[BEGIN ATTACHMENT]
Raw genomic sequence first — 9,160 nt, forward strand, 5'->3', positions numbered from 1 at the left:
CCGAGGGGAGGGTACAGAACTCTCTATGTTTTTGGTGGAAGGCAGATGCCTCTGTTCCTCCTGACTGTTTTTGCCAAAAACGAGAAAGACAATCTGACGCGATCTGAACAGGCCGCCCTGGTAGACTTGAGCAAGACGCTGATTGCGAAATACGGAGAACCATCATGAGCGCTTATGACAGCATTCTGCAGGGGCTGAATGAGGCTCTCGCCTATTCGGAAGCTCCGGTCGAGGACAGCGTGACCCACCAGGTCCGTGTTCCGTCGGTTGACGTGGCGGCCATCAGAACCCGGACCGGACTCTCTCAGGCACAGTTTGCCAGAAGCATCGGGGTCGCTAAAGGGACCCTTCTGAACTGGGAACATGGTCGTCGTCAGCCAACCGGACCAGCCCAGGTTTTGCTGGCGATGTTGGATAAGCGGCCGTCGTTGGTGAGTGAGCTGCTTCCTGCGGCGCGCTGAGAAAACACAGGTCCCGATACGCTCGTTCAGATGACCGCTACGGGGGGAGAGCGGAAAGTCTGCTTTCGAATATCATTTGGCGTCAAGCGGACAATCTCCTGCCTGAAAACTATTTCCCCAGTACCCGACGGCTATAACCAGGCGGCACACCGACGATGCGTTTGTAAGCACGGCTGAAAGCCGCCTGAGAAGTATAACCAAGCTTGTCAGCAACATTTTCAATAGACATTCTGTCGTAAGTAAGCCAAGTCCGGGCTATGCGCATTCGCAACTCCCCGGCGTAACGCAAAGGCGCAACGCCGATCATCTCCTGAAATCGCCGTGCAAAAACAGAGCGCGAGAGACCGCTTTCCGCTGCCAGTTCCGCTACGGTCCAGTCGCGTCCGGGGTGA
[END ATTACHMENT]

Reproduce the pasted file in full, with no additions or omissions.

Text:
Raw genomic sequence first — 9,160 nt, forward strand, 5'->3', positions numbered from 1 at the left:
CCGAGGGGAGGGTACAGAACTCTCTATGTTTTTGGTGGAAGGCAGATGCCTCTGTTCCTCCTGACTGTTTTTGCCAAAAACGAGAAAGACAATCTGACGCGATCTGAACAGGCCGCCCTGGTAGACTTGAGCAAGACGCTGATTGCGAAATACGGAGAACCATCATGAGCGCTTATGACAGCATTCTGCAGGGGCTGAATGAGGCTCTCGCCTATTCGGAAGCTCCGGTCGAGGACAGCGTGACCCACCAGGTCCGTGTTCCGTCGGTTGACGTGGCGGCCATCAGAACCCGGACCGGACTCTCTCAGGCACAGTTTGCCAGAAGCATCGGGGTCGCTAAAGGGACCCTTCTGAACTGGGAACATGGTCGTCGTCAGCCAACCGGACCAGCCCAGGTTTTGCTGGCGATGTTGGATAAGCGGCCGTCGTTGGTGAGTGAGCTGCTTCCTGCGGCGCGCTGAGAAAACACAGGTCCCGATACGCTCGTTCAGATGACCGCTACGGGGGGAGAGCGGAAAGTCTGCTTTCGAATATCATTTGGCGTCAAGCGGACAATCTCCTGCCTGAAAACTATTTCCCCAGTACCCGACGGCTATAACCAGGCGGCACACCGACGATGCGTTTGTAAGCACGGCTGAAAGCCGCCTGAGAAGTATAACCAAGCTTGTCAGCAACATTTTCAATAGACATTCTGTCGTAAGTAAGCCAAGTCCGGGCTATGCGCATTCGCAACTCCCCGGCGTAACGCAAAGGCGCAACGCCGATCATCTCCTGAAATCGCCGTGCAAAAACAGAGCGCGAGAGACCGCTTTCCGCTGCCAGTTCCGCTACGGTCCAGTCGCGTCCGGGGTGA